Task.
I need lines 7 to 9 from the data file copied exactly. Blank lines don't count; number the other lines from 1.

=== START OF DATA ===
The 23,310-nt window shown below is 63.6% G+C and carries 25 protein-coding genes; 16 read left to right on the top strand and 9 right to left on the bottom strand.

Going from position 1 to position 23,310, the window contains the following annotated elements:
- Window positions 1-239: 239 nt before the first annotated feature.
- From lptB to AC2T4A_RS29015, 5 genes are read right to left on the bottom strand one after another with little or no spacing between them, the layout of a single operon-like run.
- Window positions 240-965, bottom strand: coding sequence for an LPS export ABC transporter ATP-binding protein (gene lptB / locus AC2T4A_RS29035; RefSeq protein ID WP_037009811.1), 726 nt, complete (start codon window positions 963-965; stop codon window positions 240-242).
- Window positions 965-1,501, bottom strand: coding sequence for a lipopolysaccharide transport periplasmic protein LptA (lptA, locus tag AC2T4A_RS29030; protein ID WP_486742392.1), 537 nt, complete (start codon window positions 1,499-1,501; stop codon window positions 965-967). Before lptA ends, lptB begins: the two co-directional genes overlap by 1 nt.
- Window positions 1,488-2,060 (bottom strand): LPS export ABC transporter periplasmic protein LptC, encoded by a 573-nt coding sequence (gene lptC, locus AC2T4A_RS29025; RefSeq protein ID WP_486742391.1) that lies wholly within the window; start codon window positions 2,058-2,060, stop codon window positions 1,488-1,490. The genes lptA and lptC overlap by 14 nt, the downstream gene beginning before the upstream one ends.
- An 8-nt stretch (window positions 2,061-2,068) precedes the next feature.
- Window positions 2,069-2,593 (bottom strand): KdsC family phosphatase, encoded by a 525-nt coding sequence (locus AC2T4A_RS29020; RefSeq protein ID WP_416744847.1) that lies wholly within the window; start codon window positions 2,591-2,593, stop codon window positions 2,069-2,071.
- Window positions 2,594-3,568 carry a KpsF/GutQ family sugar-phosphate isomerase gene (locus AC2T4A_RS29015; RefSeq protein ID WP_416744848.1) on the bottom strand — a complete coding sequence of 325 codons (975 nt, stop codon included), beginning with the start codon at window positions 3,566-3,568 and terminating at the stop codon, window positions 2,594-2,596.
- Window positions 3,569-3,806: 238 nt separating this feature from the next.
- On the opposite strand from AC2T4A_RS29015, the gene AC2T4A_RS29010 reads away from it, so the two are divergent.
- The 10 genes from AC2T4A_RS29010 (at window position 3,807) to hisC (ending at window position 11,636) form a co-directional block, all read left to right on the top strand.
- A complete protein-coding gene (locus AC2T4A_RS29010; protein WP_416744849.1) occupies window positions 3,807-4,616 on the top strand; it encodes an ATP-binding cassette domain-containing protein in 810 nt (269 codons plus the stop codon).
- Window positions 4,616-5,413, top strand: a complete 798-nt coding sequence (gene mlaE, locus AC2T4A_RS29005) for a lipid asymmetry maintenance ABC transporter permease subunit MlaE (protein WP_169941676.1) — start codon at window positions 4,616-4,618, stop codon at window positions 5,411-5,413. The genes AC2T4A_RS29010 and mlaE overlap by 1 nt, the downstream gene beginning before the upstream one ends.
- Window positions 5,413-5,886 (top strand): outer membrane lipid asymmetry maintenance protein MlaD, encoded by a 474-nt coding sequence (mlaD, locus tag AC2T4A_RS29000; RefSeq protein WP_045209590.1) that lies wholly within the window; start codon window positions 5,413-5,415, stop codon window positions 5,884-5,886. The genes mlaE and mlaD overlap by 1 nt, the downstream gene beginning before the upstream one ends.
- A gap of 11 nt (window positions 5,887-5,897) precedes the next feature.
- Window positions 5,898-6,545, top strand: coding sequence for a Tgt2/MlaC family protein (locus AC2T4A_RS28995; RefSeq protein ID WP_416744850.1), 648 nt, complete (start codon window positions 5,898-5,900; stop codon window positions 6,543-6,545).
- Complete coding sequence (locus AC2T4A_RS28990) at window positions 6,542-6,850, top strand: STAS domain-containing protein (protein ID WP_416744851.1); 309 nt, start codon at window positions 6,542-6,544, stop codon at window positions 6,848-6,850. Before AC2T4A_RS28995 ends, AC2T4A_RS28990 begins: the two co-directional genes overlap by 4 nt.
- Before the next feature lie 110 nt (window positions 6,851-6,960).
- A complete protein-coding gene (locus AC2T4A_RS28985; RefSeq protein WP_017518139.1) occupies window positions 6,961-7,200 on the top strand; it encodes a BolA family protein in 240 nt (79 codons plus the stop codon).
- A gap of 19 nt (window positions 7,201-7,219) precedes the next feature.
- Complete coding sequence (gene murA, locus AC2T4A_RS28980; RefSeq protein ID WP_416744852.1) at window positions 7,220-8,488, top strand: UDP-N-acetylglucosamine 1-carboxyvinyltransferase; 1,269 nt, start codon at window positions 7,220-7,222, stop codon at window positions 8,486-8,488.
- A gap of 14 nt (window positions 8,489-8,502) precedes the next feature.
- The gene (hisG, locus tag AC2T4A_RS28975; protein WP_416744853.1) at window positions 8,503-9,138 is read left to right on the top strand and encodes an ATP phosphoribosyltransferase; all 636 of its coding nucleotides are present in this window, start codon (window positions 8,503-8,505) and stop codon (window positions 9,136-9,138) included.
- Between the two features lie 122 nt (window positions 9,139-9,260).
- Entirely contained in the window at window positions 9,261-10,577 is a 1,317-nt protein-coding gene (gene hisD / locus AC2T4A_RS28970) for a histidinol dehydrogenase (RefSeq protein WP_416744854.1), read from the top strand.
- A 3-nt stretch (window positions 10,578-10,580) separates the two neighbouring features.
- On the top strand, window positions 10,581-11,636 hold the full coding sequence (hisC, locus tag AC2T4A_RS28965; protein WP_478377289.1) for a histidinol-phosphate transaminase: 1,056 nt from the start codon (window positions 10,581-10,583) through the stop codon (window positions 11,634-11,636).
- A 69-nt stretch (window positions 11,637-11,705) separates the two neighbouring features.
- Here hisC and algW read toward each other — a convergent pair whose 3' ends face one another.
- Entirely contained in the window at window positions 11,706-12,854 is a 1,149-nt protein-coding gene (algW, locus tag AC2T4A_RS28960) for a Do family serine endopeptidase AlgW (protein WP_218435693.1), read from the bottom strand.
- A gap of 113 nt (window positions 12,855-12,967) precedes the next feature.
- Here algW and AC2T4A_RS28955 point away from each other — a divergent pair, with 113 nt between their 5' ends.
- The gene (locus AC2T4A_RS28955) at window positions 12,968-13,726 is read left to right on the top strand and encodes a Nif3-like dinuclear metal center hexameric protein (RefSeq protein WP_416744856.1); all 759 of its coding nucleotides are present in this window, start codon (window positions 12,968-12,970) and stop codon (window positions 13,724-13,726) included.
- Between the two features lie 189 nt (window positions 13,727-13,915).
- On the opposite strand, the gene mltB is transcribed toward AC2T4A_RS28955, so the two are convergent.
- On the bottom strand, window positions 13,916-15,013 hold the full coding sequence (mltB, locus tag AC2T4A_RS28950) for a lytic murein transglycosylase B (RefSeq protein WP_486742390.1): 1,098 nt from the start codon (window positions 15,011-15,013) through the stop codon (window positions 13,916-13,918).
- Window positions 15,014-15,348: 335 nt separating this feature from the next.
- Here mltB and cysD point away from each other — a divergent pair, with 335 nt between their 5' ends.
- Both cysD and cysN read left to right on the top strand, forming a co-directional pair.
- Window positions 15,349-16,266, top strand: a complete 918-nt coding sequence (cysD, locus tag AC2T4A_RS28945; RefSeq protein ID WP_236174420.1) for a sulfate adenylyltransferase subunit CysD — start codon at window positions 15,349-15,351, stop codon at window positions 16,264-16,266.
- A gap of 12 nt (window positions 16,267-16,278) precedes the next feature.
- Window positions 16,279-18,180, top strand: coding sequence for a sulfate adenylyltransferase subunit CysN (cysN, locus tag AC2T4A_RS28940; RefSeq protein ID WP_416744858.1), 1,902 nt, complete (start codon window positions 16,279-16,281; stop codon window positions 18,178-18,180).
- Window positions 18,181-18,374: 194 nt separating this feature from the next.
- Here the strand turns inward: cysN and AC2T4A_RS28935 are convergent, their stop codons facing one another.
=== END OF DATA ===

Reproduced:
- Window positions 1,488-2,060 (bottom strand): LPS export ABC transporter periplasmic protein LptC, encoded by a 573-nt coding sequence (gene lptC, locus AC2T4A_RS29025; RefSeq protein ID WP_486742391.1) that lies wholly within the window; start codon window positions 2,058-2,060, stop codon window positions 1,488-1,490. The genes lptA and lptC overlap by 14 nt, the downstream gene beginning before the upstream one ends.
- An 8-nt stretch (window positions 2,061-2,068) precedes the next feature.
- Window positions 2,069-2,593 (bottom strand): KdsC family phosphatase, encoded by a 525-nt coding sequence (locus AC2T4A_RS29020; RefSeq protein ID WP_416744847.1) that lies wholly within the window; start codon window positions 2,591-2,593, stop codon window positions 2,069-2,071.